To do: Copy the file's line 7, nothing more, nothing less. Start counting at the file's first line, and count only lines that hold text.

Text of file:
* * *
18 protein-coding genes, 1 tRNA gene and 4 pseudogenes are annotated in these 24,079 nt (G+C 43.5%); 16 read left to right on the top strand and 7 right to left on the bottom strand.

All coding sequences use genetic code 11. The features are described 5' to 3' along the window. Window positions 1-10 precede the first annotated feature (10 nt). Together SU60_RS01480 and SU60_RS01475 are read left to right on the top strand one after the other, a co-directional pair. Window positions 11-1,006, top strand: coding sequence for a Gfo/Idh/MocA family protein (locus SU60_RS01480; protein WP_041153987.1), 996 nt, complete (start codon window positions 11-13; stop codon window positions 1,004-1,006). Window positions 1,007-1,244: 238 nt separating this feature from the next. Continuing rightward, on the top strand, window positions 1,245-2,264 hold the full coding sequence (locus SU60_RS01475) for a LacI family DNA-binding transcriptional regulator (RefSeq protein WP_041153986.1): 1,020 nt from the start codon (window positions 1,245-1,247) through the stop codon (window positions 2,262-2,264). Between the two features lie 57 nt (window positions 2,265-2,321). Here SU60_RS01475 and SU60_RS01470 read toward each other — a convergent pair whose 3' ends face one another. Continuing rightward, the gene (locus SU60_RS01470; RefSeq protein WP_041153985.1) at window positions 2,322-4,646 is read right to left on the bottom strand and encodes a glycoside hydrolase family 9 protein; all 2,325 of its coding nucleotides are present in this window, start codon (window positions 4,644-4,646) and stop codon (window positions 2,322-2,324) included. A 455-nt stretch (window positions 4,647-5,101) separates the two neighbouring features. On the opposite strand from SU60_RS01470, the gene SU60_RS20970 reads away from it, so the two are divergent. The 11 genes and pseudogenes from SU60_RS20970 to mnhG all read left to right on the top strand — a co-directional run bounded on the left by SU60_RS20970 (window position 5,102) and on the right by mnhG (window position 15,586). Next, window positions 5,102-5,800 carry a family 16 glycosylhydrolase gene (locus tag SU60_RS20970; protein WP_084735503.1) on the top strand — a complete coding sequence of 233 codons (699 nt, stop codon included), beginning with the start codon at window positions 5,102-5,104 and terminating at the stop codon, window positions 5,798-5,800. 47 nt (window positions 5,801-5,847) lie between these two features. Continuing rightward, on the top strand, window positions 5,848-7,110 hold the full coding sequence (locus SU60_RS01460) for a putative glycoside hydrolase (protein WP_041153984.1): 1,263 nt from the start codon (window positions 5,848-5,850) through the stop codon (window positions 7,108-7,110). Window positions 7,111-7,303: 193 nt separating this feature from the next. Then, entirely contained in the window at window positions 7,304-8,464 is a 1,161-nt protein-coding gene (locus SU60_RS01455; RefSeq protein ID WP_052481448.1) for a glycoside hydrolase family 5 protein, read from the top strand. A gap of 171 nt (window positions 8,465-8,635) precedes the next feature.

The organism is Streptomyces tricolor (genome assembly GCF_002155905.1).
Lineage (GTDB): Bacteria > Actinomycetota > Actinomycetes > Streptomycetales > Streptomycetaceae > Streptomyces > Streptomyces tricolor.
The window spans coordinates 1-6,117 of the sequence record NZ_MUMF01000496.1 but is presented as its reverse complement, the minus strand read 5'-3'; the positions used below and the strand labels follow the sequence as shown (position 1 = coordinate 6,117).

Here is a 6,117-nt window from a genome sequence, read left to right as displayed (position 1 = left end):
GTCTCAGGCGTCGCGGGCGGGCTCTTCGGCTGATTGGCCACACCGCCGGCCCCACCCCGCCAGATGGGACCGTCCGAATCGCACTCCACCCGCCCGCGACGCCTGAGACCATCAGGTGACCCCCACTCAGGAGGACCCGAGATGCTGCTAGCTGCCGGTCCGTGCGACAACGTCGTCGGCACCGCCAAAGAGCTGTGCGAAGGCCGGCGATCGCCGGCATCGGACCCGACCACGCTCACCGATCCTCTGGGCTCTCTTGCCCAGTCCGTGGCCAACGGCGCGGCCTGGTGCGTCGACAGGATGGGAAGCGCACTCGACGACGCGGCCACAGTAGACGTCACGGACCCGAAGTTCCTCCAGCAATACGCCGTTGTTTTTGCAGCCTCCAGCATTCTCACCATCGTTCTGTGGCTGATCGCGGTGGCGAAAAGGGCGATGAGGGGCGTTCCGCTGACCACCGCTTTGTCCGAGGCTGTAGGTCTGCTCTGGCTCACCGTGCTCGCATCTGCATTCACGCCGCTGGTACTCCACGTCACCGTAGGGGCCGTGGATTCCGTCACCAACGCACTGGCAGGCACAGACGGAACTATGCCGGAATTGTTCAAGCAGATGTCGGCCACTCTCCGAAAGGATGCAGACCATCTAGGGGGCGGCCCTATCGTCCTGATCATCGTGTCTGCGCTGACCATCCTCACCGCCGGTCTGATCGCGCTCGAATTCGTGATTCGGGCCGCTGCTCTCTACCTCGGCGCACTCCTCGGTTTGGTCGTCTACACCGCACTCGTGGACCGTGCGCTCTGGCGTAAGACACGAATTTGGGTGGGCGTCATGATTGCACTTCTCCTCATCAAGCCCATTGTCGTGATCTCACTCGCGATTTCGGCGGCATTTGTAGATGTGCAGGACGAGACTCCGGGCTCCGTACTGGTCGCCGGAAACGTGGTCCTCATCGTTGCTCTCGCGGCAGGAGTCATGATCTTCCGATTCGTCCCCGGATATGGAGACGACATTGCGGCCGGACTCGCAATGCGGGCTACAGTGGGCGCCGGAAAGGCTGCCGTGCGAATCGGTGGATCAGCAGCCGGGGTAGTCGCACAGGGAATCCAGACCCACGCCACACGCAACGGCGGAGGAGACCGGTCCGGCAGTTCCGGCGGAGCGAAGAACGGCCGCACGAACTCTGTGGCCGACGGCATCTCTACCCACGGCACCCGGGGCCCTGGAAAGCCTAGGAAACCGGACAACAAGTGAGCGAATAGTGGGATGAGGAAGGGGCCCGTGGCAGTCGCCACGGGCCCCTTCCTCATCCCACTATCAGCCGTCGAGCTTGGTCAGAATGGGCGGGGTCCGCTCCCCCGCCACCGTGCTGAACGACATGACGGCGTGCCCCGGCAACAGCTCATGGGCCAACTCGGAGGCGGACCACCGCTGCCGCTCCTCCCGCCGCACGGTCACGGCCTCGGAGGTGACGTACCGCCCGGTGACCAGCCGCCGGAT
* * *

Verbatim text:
GTCTCAGGCGTCGCGGGCGGGCTCTTCGGCTGATTGGCCACACCGCCGGCCCCACCCCGCCAGATGGGACCGTCCGAATCGCACTCCACCCGCCCGCGACGCCTGAGACCATCAGGTGACCCCCACTCAGGAGGACCCGAGATGCTGCTAGCTGCCGGTCCGTGCGACAACGTCGTCGGCACCGCCAAAGAGCTGTGCGAAGGCCGGCGATCGCCGGCATCGGACCCGACCACGCTCACCGATCCTCTGGGCTCTCTTGCCCAGTCCGTGGCCAACGGCGCGGCCTGGTGCGTCGACAGGATGGGAAGCGCACTCGACGACGCGGCCACAGTAGACGTCACGGACCCGAAGTTCCTCCAGCAATACGCCGTTGTTTTTGCAGCCTCCAGCATTCTCACCATCGTTCTGTGGCTGATCGCGGTGGCGAAAAGGGCGATGAGGGGCGTTCCGCTGACCACCGCTTTGTCCGAGGCTGTAGGTCTGCTCTGGCTCACCGTGCTCGCATCTGCATTCACGCCGCTGGTACTCCACGTCACCGTAGGGGCCGTGGATTCCGTCACCAACGCACTGGCAGGCACAGACGGAACTATGCCGGAATTGTTCAAGCAGATGTCGGCCACTCTCCGAAAGGATGCAGACCATCTAGGGGGCGGCCCTATCGTCCTGATCATCGTGTCTGCGCTGACCATCCTCACCGCCGGTCTGATCGCGCTCGAATTCGTGATTCGGGCCGCTGCTCTCTACCTCGGCGCACTCCTCGGTTTGGTCGTCTACACCGCACTCGTGGACCGTGCGCTCTGGCGTAAGACACGAATTTGGGTGGGCGTCATGATTGCACTTCTCCTCATCAAGCCCATTGTCGTGATCTCACTCGCGATTTCGGCGGCATTTGTAGATGTGCAGGACGAGACTCCGGGCTCCGTACTGGTCGCCGGAAACGTGGTCCTCATCGTTGCTCTCGCGGCAGGAGTCATGATCTTCCGATTCGTCCCCGGATATGGAGACGACATTGCGGCCGGACTCGCAATGCGGGCTACAGTGGGCGCCGGAAAGGCTGCCGTGCGAATCGGTGGATCAGCAGCCGGGGTAGTCGCACAGGGAATCCAGACCCACGCCACACGCAACGGCGGAGGAGACCGGTCCGGCAGTTCCGGCGGAGCGAAGAACGGCCGCACGAACTCTGTGGCCGACGGCATCTCTACCCACGGCACCCGGGGCCCTGGAAAGCCTAGGAAACCGGACAACAAGTGAGCGAATAGTGGGATGAGGAAGGGGCCCGTGGCAGTCGCCACGGGCCCCTTCCTCATCCCACTATCAGCCGTCGAGCTTGGTCAGAATGGGCGGGGTCCGCTCCCCCGCCACCGTGCTGAACGACATGACGGCGTGCCCCGGCAACAGCTCATGGGCCAACTCGGAGGCGGACCACCGCTGCCGCTCCTCCCGCCGCACGGTCACGGCCTCGGAGGTGACGTACCGCCCGGTGACCAGCCGCCGGAT